Last week, Rising Voices attended the Spark Telecentre conference. We published an introduction to the conference here on the blog before we left. Here is an update of how it went.
When do you get librarians, cell phone providers, Microsoft, and agricultural extension programming in the same room?
In a busy conference center in the midst of Granada, a city surrounded by snow capped mountains and filled with palm trees, 1300 people came together to talk about their efforts to develop technologies to increase access to information around the world at the SPARK Telecentre conference.
Speakers came from around the world and with a variety of different types of projects – but all with a similar goal of getting more people online and with access to information. Some of the major speakers were…
Leila Janah, from Samasource, using data services to get new jobs to provide a living wage around the world; Inveneo, delivering sustainable computing and broadband to the developing world for improved education and disaster relief; Eunice Gnay Namirembe from Text to Change, using mobile phones for development, as well as many others.
There were many diverse projects at Spark using different ways to reach a similar goal. Brenda Musoke was there representing her library in Uganda, which is a member of Beyond Access. Her library's work in education focuses on women (and through them, their husbands). I asked her how they keep people interested in and involved, and she said that sustainable involvement happens naturally; when a woman's friends see that she can use email and the internet, the friends start attending classes as well. Sometimes, this means teaching women how to read and write with a pen and paper, before even getting to computer classes. You can her more about the programming in the interview:
Beyond Access is an organization using library spaces to push for change around the world. As they say,
Development in the 21st century demands access to information… Most countries around the world, regardless of their size or level of development have public libraries. Beyond Access is starting a movement to make them all hubs for economic and social change. We believe that libraries power development.
The attitude of the conference was not so different from this idea, broadening the focus from libraries to telecenters : places where people can come together and access and learn about computers and digital resources.
Another representative at Spark was Romeo Rodríguez, from Xela Civic Libraries in Guatemala (a former recipient of Rising Voices Microgrant). The Xela Civic Library one of several projects of Riecken Communities Libraries. Romeo gave us an update about the project, and it what capacity it has been able to continue after the microgrant ended. He also told us about a youth program they are working on, which he spoke about at Spark 13:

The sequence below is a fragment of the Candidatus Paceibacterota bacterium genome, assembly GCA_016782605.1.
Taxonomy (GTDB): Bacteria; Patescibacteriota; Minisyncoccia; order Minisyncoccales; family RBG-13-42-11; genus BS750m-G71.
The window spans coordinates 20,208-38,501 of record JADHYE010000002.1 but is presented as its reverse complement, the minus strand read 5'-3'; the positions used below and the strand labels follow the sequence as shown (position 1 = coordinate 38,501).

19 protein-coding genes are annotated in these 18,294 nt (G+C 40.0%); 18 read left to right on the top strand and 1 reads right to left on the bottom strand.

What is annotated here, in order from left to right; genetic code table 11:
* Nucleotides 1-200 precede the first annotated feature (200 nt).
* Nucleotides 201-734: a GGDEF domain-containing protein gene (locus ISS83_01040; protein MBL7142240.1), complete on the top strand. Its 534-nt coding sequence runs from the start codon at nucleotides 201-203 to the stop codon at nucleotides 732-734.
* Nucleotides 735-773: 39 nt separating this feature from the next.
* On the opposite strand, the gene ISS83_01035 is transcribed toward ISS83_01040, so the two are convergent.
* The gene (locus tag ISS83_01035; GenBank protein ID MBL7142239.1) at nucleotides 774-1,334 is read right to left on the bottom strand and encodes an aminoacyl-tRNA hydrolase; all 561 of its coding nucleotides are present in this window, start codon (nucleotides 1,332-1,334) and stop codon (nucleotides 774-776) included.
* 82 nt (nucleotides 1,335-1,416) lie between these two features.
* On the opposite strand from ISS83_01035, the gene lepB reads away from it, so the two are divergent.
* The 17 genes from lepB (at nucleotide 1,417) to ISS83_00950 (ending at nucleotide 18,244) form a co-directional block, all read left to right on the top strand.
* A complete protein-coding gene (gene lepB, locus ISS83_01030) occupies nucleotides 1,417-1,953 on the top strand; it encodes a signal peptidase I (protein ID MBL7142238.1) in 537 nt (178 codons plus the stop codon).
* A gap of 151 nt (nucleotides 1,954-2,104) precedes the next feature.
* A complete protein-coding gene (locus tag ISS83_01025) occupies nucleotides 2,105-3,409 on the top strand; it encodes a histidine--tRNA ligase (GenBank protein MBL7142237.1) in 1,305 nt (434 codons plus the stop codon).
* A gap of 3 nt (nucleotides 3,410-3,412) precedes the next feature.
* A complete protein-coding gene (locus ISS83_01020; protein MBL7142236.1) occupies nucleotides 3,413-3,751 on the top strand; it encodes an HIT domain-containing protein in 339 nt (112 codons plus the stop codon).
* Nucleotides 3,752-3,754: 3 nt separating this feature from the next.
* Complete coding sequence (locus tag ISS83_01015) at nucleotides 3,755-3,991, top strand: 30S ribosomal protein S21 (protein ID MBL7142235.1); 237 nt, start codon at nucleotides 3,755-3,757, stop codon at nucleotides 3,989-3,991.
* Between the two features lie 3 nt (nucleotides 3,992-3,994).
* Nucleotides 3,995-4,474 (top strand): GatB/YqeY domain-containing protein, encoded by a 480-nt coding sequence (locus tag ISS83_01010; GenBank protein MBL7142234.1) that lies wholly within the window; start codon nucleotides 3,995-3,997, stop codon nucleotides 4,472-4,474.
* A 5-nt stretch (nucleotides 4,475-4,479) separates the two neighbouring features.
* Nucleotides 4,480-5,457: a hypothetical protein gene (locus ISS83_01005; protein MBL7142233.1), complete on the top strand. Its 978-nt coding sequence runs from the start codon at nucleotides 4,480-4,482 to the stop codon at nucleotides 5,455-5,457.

The conference’s speakers dealt with a diversity of issues, from digital education, to getting more markets to farmers, to building new apps and technolgoical solutions. It was organized by division into “People,” “Innovation,” and “Sustainability.” At Rising Voices our focus led us to speak in that first category, and we joined a panel on Civil Society, speaking with the network organizers of telecenters in the MENA, and
– Latin American regions, Information Society Development Foundation from Poland, the organizers of the Erada Portal from Egypt which helps to address the needs of those with disabilities, and a project of GIZ operating in the Maghreb.
Many of the telecenters are organized through the Telecentre Foundation and then further, through regional networks
If you are working with a library/teleceter, get in touch wiht your regional organizer.
– Latin America
– Asia Pacific
Note: Audio hosting for this post was provided by radioteca, a free portal for sharing and hosting audio.
The relationship between learning digital skills and physical, in-person connections within the community help to keep these classess going especially if the women use these skills to improve their lives and those of their families and show that getting close to or spending time in the library “sitting at a computer or accessing newspappers/ a book” is not a waste of time but actually an investment in the resource of knowledge which if applied to one’s life can improve it for the better. It changes the way other women who are not yet a part of the classes think especially when they realize that the literate women have better chances of getting ahead, are leading healthier and happier lives, and making something more of themselves than was the case before they started coming to the library for these classes.
Please let us know what else we could do to keep these women coming in in overwhelming numbers.